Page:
How Special Needs Kids Can Avoid the Lunch Box Blues

Last updated on September 23rd, 2017 at 06:37 pm

School is back in session! After the clothes, the supplies and the backpack have been purchased there is one big item left…the lunch box! We want to help our children feel more independent, but sometimes kids with special needs need some special assistance with this portion of their school day. Also, many in this population have very specific dietary needs and wants. Here are some tips for finding containers that will work for your child.

Special note: If your child has a feeding tube, do a search for Facebook groups or ask your child’s team for resources. It’s easy to fall into a rut but there are new ideas and breakthroughs happening every day.

Open and Close

Can your child open AND close the containers you pack? Should the covers be twist tops or snap-ons? Can they open a zippered baggie? Sure, these tasks sound easy but they can be real challenges if you have fine motor issues.

Different brands and styles of containers have different benefits, so do a little spying and trial and error. There is no point in spending an hour prepping a picture perfect bento box if your child is unable to get to it. My child could open the Ziploc divided container but never get it closed again, leading to tragically messy and stained lunchboxes!! This must have been a common problem, since the company has discontinued the item.

This year we are using Snapware, which seems to be working out nicely and doesn’t leak. Victory! But those side latches could be tricky for some kids so do a trial run before sending anything new to school. Hopefully the school has grown ups on hand to assist with these things, but better safe and full than sorry and hungry.

Touch and Go

Some kids with special needs will have a meltdown if their foods touch each other. Others will only eat from their favorite bowl or with their own spoon. This is another reason to be sure to have some trial runs or introduce the containers before school begins or on weekends. A child may need some transition time or a chance to get used to a change in a calm environment rather than under stress in a cafeteria.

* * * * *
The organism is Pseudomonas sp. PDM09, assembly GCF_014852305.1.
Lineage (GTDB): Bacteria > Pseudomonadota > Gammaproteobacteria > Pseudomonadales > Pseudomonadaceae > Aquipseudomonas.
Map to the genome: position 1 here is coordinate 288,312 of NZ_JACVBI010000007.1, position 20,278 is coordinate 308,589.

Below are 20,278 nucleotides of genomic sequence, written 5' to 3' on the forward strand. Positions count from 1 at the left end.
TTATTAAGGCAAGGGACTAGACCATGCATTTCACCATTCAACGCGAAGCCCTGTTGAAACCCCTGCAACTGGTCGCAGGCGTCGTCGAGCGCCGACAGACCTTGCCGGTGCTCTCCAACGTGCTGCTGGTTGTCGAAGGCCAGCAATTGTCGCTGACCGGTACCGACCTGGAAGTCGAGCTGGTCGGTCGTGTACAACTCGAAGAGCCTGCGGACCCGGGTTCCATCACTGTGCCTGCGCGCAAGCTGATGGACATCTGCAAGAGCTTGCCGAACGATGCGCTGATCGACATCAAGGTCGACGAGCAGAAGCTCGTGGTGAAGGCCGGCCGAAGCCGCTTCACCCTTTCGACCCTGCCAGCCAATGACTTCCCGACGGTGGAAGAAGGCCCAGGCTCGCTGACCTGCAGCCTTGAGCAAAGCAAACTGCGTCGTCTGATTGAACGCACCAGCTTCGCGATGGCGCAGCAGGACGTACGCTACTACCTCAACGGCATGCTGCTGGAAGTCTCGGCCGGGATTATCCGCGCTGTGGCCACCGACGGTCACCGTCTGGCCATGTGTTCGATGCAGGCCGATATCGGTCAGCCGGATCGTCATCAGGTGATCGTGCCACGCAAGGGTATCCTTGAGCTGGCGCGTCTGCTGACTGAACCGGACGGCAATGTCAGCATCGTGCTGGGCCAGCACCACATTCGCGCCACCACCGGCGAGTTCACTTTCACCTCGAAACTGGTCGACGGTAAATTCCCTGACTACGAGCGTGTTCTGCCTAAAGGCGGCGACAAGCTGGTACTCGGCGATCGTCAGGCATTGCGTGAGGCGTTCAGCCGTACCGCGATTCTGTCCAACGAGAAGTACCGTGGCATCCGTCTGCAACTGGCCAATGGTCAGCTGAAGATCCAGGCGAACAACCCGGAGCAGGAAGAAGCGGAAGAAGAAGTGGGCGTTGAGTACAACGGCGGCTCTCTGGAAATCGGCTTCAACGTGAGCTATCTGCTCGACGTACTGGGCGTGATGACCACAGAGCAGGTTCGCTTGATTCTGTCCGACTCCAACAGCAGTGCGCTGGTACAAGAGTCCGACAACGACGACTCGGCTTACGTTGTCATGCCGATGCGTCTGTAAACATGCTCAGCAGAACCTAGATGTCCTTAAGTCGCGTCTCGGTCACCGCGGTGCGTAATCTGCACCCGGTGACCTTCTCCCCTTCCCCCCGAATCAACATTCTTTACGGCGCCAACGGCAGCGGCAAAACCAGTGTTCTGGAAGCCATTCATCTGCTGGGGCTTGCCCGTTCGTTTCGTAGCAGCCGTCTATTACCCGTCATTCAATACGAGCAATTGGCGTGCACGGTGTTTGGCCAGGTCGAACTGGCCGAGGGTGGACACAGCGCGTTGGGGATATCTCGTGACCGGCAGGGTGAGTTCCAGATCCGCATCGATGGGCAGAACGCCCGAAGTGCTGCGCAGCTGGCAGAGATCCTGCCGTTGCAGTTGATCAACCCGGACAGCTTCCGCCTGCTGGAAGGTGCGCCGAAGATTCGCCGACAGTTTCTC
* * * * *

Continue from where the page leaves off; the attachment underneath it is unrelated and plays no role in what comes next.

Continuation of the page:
Ask and Learn

Ask your kids what kinds of cool containers their friends use. Ask other moms what works best for them. Do a web search. But remember, what works for one child may not work for yours. Borrow containers to try them out or bring your child to the store and have them experiment before investing a lot of money in something that might be useless.

Might Want to Checkout

  • Snapware:  I got a big boxed set at Costco – which as all sizes and one size even has dividers.  Here’s the link to the set at Amazon
  • Sistema (people seem to like it – don’t have the link)
  • Easy Lunchbox: seems like a sturdier version of Ziploc
  • Planet Lunchbox:  some people say the latches are easy, but I haven’t tried them

Happy packing!

About the Author

Rosie Reeves is a writer and mother of three; including one with special needs. She works side-by-side with her daughter’s therapists, teachers and doctors. Rosie has also served as the Los Angeles Special Needs Kids Examiner and serves as a contributor on the Yahoo! Contributor Network. She can be reached at rosie327@aol.com.Rosie is a member of the PedSafe Expert team

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